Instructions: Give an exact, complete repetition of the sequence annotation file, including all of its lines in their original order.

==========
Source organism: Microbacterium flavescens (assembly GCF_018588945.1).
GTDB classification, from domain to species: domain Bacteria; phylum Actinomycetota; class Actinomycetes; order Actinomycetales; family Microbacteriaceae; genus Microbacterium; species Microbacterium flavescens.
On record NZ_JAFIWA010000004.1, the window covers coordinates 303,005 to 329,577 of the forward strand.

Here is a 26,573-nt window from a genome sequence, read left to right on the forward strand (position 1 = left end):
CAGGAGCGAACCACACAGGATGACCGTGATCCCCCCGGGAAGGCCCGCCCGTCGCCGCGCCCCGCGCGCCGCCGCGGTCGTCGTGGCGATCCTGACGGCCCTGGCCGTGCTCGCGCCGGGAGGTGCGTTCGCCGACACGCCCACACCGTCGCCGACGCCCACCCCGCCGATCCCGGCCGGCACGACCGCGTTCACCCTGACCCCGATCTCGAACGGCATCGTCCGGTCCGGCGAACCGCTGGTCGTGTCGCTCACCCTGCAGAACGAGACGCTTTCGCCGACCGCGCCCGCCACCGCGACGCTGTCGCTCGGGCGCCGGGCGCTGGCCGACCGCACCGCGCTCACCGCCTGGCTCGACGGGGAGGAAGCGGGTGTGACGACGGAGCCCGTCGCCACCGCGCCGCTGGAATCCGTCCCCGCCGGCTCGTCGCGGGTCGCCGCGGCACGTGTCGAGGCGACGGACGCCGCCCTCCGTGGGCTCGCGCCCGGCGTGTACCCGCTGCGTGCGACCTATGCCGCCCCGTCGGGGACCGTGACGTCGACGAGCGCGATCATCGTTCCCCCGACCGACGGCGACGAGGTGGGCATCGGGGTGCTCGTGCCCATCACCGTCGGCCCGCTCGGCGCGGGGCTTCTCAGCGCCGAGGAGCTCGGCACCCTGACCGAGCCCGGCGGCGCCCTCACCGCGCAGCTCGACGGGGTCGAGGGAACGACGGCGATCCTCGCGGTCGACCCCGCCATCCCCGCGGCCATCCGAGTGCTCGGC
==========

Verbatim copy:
Source organism: Microbacterium flavescens (assembly GCF_018588945.1).
GTDB classification, from domain to species: domain Bacteria; phylum Actinomycetota; class Actinomycetes; order Actinomycetales; family Microbacteriaceae; genus Microbacterium; species Microbacterium flavescens.
On record NZ_JAFIWA010000004.1, the window covers coordinates 303,005 to 329,577 of the forward strand.

Here is a 26,573-nt window from a genome sequence, read left to right on the forward strand (position 1 = left end):
CAGGAGCGAACCACACAGGATGACCGTGATCCCCCCGGGAAGGCCCGCCCGTCGCCGCGCCCCGCGCGCCGCCGCGGTCGTCGTGGCGATCCTGACGGCCCTGGCCGTGCTCGCGCCGGGAGGTGCGTTCGCCGACACGCCCACACCGTCGCCGACGCCCACCCCGCCGATCCCGGCCGGCACGACCGCGTTCACCCTGACCCCGATCTCGAACGGCATCGTCCGGTCCGGCGAACCGCTGGTCGTGTCGCTCACCCTGCAGAACGAGACGCTTTCGCCGACCGCGCCCGCCACCGCGACGCTGTCGCTCGGGCGCCGGGCGCTGGCCGACCGCACCGCGCTCACCGCCTGGCTCGACGGGGAGGAAGCGGGTGTGACGACGGAGCCCGTCGCCACCGCGCCGCTGGAATCCGTCCCCGCCGGCTCGTCGCGGGTCGCCGCGGCACGTGTCGAGGCGACGGACGCCGCCCTCCGTGGGCTCGCGCCCGGCGTGTACCCGCTGCGTGCGACCTATGCCGCCCCGTCGGGGACCGTGACGTCGACGAGCGCGATCATCGTTCCCCCGACCGACGGCGACGAGGTGGGCATCGGGGTGCTCGTGCCCATCACCGTCGGCCCGCTCGGCGCGGGGCTTCTCAGCGCCGAGGAGCTCGGCACCCTGACCGAGCCCGGCGGCGCCCTCACCGCGCAGCTCGACGGGGTCGAGGGAACGACGGCGATCCTCGCGGTCGACCCCGCCATCCCCGCGGCCATCCGAGTGCTCGGC